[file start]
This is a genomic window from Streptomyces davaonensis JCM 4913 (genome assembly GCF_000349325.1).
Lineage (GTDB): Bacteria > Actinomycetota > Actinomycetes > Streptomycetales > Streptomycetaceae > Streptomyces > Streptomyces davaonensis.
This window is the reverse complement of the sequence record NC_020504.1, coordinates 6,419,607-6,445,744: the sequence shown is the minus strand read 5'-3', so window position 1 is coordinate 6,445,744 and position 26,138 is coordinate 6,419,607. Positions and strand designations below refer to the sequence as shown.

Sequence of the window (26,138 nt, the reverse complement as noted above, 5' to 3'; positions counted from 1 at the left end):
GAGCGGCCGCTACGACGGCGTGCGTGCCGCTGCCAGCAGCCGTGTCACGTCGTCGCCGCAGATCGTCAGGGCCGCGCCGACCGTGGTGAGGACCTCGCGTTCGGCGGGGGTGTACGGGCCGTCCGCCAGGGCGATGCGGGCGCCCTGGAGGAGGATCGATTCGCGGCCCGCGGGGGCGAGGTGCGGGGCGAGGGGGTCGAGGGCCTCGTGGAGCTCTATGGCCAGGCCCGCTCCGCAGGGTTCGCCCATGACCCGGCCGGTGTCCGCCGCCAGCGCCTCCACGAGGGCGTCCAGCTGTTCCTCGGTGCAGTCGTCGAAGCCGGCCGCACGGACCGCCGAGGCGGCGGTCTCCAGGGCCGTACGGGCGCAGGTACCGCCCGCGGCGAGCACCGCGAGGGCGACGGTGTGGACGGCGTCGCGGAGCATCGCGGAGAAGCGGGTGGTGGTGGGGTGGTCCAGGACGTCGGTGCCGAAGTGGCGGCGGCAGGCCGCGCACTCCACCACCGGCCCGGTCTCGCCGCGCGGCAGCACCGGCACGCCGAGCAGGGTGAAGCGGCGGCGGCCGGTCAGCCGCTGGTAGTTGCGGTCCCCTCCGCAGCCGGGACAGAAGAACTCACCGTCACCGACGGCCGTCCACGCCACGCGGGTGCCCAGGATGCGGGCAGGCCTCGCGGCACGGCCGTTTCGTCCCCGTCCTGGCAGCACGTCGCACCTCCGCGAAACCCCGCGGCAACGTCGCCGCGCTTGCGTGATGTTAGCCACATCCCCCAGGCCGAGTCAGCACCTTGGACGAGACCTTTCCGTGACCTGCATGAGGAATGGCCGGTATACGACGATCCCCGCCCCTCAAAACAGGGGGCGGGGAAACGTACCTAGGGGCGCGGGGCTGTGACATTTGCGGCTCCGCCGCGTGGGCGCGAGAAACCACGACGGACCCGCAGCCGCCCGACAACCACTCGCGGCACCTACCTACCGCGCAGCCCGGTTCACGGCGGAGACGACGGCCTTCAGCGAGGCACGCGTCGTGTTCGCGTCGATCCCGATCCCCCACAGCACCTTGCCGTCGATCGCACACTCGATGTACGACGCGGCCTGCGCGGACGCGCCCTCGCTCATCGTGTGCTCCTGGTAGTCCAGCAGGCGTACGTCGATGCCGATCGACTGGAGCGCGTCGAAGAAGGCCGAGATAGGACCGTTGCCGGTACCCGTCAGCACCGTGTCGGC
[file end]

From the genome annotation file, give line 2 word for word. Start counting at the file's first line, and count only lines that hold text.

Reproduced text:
Lineage (GTDB): Bacteria > Actinomycetota > Actinomycetes > Streptomycetales > Streptomycetaceae > Streptomyces > Streptomyces davaonensis.